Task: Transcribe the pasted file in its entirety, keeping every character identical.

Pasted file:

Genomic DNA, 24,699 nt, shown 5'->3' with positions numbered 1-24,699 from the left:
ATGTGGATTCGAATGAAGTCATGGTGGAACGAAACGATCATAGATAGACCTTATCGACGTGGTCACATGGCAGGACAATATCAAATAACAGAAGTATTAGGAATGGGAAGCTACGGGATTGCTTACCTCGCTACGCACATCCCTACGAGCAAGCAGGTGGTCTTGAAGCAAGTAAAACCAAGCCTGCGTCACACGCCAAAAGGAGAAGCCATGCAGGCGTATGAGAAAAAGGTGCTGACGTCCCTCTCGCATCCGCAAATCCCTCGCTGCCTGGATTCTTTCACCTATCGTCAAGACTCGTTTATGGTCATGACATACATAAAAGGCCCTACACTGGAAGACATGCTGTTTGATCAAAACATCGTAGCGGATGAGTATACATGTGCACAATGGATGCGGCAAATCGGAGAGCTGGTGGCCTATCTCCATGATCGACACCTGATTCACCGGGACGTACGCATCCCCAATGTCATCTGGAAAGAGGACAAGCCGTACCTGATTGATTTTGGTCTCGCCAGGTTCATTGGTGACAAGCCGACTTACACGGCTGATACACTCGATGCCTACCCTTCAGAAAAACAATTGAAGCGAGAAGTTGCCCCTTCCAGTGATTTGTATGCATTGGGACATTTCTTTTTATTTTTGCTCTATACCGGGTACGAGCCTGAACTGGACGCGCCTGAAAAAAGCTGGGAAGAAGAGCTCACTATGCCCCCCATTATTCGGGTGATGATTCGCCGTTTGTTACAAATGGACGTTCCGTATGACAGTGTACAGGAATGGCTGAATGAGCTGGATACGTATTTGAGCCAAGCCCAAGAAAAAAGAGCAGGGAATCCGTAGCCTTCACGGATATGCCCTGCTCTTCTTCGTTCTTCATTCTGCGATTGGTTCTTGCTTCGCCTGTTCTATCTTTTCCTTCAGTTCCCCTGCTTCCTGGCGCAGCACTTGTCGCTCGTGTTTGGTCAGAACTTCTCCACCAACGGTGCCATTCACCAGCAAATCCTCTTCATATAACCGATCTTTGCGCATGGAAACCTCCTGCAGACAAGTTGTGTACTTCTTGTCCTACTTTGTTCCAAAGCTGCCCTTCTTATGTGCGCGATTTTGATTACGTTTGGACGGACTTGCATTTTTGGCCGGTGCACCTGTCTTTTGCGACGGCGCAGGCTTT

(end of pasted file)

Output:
Genomic DNA, 24,699 nt, shown 5'->3' with positions numbered 1-24,699 from the left:
ATGTGGATTCGAATGAAGTCATGGTGGAACGAAACGATCATAGATAGACCTTATCGACGTGGTCACATGGCAGGACAATATCAAATAACAGAAGTATTAGGAATGGGAAGCTACGGGATTGCTTACCTCGCTACGCACATCCCTACGAGCAAGCAGGTGGTCTTGAAGCAAGTAAAACCAAGCCTGCGTCACACGCCAAAAGGAGAAGCCATGCAGGCGTATGAGAAAAAGGTGCTGACGTCCCTCTCGCATCCGCAAATCCCTCGCTGCCTGGATTCTTTCACCTATCGTCAAGACTCGTTTATGGTCATGACATACATAAAAGGCCCTACACTGGAAGACATGCTGTTTGATCAAAACATCGTAGCGGATGAGTATACATGTGCACAATGGATGCGGCAAATCGGAGAGCTGGTGGCCTATCTCCATGATCGACACCTGATTCACCGGGACGTACGCATCCCCAATGTCATCTGGAAAGAGGACAAGCCGTACCTGATTGATTTTGGTCTCGCCAGGTTCATTGGTGACAAGCCGACTTACACGGCTGATACACTCGATGCCTACCCTTCAGAAAAACAATTGAAGCGAGAAGTTGCCCCTTCCAGTGATTTGTATGCATTGGGACATTTCTTTTTATTTTTGCTCTATACCGGGTACGAGCCTGAACTGGACGCGCCTGAAAAAAGCTGGGAAGAAGAGCTCACTATGCCCCCCATTATTCGGGTGATGATTCGCCGTTTGTTACAAATGGACGTTCCGTATGACAGTGTACAGGAATGGCTGAATGAGCTGGATACGTATTTGAGCCAAGCCCAAGAAAAAAGAGCAGGGAATCCGTAGCCTTCACGGATATGCCCTGCTCTTCTTCGTTCTTCATTCTGCGATTGGTTCTTGCTTCGCCTGTTCTATCTTTTCCTTCAGTTCCCCTGCTTCCTGGCGCAGCACTTGTCGCTCGTGTTTGGTCAGAACTTCTCCACCAACGGTGCCATTCACCAGCAAATCCTCTTCATATAACCGATCTTTGCGCATGGAAACCTCCTGCAGACAAGTTGTGTACTTCTTGTCCTACTTTGTTCCAAAGCTGCCCTTCTTATGTGCGCGATTTTGATTACGTTTGGACGGACTTGCATTTTTGGCCGGTGCACCTGTCTTTTGCGACGGCGCAGGCTTT